Previous posts here have discussed some of the basic differences between filing a bankruptcy under Chapter 7 of the bankruptcy code and filing under Chapter 13. To refresh, Chapter 7 filings are often referred to as “liquidations,” in which the debtor’s property that is not exempt under the law is sold to pay off as much of the debt as possible. Chapter 13, on the other hand, is considered a “reorganization” and the debtor must have an income with which to submit a plan to pay back some portion of the debt in a three- or five-year time span.

One part of both bankruptcy procedures that is similar in Kentucky, however, is the concept of the “automatic stay.” Once a bankruptcy petition is filed, all debt collection activity must stop until the bankruptcy cases goes through the court process. This means that phone calls, letters and other communications by the creditors or their agents should cease upon the filing of the bankruptcy. Further, if there is a foreclosure proceeding that has not been finalized, a Chapter 13 bankruptcy filing will cause that process to halt.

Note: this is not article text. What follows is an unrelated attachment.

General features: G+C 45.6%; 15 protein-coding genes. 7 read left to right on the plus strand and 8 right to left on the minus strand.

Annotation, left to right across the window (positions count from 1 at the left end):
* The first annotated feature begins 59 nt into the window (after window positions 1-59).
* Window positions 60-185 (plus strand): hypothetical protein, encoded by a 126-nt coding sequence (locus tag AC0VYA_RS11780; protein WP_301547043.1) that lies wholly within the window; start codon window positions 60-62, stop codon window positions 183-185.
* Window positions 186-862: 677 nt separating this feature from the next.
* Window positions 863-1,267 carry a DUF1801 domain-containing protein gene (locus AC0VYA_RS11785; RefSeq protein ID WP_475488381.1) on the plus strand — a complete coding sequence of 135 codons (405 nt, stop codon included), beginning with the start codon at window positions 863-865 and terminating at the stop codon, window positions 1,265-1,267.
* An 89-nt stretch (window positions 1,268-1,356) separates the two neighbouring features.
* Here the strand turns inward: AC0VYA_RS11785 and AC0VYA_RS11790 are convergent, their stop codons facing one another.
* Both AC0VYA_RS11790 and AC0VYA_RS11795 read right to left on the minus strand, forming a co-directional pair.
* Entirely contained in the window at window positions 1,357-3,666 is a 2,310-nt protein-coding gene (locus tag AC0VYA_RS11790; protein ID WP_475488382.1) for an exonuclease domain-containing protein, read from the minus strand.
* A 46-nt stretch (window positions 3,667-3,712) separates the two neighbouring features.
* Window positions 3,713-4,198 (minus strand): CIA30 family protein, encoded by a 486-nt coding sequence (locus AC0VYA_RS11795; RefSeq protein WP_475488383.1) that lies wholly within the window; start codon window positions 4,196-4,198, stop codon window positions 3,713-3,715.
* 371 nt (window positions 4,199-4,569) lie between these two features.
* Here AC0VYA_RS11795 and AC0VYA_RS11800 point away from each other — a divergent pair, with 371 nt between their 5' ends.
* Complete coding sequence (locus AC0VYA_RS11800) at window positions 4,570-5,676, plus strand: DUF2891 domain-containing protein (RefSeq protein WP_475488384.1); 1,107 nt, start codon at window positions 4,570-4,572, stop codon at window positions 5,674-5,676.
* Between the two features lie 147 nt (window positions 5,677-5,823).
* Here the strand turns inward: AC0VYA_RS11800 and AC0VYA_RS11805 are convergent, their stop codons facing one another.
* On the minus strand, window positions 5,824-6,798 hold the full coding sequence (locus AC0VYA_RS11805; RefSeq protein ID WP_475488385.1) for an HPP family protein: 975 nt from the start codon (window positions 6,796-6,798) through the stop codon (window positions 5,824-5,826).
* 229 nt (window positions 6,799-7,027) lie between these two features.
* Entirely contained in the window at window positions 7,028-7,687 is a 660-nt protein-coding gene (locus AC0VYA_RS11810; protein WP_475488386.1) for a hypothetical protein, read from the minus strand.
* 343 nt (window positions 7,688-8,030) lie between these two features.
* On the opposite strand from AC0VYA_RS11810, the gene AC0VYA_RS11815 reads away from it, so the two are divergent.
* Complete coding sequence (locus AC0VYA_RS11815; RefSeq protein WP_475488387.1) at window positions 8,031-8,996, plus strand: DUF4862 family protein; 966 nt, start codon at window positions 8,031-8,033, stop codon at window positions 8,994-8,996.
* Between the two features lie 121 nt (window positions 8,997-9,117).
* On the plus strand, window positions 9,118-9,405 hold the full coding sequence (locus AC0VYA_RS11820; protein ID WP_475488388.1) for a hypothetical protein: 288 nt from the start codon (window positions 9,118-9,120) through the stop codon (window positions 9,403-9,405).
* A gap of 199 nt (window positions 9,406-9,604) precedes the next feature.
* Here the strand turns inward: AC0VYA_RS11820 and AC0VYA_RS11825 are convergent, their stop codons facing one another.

The automatic stay in a Chapter 13 case should not be overestimated. When a debtor makes an agreement to begin the payment plan on debts, it should be understood that the plan needs to be adhered to. If, for example, the debtor misses a house payment under the Chapter 13 repayment plan, it is possible for the creditor on the home to request from the court an exemption from the automatic stay in order to resume collection activities, including foreclosure.

Kentucky residents who are in dire financial straits due to debts caused by a period of unemployment, or unexpected expenses such as a sudden illness, may wish to think about bankruptcy.

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